Global Systems and Religious Diversity in the Inner City: Migrants in the East End of London
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Contemporary global economic, political and communications systems have led to unprecedented levels of migration from the South to metropolitan urban neighbourhoods in Europe, North America and Australasia. As a result, settlement patterns at the local level, though constrained by urban ecology, the local economic system and politically controlled systems of housing allocation, are often diverse mixtures of ethnic, linguistic and cultural groups. Existing religious institutions in such localities have needed to adapt to this new social reality, while new institutions have emerged to cater for unmet need, or exclusion from existing institutions. Religion has thus taken on a new public significance. Global communications systems ensure that urban religion is in a state of constant flux and that relationships or events thousands of miles away may have more influence than social or organisational structure at the local level in shaping the dynamics of religious groups. These issues are illustrated by reference to research on religious diversity in the East End of London (England) and through case studies of organisations included in this research.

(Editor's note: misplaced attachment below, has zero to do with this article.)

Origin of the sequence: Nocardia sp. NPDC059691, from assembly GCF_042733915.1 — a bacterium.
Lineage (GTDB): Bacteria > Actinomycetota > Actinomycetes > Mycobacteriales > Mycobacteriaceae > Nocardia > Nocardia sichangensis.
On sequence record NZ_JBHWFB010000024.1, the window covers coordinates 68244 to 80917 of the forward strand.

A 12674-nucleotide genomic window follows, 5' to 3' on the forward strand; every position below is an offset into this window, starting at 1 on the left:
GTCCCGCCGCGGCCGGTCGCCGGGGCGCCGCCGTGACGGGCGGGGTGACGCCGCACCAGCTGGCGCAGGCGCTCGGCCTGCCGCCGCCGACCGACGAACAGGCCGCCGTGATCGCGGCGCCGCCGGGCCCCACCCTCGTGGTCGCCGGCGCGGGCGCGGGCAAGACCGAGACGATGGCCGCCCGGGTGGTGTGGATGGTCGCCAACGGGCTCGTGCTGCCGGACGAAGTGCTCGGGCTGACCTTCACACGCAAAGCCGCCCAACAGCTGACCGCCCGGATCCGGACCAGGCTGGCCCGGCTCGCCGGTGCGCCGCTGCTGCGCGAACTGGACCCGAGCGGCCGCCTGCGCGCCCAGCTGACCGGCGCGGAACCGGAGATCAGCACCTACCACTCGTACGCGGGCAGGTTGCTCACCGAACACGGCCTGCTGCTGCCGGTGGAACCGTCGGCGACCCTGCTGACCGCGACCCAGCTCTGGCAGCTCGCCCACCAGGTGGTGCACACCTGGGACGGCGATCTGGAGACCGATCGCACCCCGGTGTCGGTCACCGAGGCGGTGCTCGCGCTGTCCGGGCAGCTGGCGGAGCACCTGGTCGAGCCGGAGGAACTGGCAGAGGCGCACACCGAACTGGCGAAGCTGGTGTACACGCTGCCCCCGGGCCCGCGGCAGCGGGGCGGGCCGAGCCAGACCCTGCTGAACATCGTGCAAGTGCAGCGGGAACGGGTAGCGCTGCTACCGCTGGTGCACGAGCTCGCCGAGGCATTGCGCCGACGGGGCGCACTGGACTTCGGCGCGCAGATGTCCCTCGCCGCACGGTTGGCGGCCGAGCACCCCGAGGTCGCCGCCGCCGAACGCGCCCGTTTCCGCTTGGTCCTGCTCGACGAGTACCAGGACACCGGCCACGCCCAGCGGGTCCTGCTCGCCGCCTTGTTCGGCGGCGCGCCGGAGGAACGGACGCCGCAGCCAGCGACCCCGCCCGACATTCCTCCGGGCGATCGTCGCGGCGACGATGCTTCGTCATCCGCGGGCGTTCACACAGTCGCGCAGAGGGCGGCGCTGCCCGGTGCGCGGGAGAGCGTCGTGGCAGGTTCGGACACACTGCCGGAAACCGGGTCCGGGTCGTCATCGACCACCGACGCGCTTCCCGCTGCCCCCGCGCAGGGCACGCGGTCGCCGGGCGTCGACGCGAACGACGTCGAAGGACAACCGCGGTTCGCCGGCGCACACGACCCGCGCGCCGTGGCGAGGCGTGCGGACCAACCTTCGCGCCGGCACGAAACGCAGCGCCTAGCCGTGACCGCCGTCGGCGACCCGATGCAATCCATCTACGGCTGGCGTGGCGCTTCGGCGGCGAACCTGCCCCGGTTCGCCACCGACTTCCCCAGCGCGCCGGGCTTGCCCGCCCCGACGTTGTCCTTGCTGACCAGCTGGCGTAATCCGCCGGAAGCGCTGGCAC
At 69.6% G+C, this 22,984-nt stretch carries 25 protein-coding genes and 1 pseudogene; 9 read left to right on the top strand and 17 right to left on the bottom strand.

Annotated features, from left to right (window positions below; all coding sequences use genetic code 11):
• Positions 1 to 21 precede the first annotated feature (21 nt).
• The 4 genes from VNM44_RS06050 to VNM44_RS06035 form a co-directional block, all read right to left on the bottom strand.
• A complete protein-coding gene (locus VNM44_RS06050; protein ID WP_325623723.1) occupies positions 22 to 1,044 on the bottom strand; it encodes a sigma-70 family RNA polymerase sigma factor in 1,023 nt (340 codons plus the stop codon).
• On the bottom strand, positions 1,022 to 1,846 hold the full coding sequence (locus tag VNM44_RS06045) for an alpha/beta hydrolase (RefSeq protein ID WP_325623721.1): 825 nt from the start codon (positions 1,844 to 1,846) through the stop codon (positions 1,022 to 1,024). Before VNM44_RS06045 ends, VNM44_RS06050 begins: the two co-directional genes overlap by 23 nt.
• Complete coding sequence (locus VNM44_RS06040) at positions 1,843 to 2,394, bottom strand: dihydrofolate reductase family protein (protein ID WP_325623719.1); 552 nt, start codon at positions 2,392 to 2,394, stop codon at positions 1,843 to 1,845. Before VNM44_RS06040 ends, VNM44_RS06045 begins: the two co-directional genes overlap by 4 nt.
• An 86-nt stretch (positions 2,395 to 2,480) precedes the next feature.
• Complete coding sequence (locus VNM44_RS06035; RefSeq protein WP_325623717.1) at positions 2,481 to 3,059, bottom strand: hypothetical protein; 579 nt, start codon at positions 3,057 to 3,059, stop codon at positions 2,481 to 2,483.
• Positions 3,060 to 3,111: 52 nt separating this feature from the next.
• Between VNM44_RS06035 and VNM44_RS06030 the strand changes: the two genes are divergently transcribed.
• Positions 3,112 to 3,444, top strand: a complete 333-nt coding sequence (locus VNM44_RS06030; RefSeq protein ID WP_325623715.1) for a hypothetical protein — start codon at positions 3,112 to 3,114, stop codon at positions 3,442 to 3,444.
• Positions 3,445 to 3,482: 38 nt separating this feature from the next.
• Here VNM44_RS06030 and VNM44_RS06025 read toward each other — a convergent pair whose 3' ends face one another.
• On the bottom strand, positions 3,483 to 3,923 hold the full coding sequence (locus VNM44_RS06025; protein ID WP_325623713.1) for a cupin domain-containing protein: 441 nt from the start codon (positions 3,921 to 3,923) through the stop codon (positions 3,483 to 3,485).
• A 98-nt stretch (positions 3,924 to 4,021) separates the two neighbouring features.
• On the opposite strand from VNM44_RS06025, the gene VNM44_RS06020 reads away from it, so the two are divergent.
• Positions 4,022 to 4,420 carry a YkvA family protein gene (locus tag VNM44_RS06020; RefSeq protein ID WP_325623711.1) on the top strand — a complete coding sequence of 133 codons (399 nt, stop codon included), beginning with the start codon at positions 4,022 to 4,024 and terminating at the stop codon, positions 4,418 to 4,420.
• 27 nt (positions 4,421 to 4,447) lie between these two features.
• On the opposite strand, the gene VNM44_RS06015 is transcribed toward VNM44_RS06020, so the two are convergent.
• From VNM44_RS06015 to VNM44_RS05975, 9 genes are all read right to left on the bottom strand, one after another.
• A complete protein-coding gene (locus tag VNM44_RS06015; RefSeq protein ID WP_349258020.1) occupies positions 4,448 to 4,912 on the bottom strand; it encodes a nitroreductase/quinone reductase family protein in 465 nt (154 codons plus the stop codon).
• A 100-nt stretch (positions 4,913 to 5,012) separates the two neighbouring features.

Suggested bibliographic reference for this article:
Smith, Greg. Global Systems and Religious Diversity in the Inner City: Migrants in the East End of London. IJMS: International Journal on Multicultural Societies. 2000, vol. 2, no.1, pp. 16-39. UNESCO. ISSN 1817-4574. www.unesco.org/shs/ijms/vol2/issue1/art2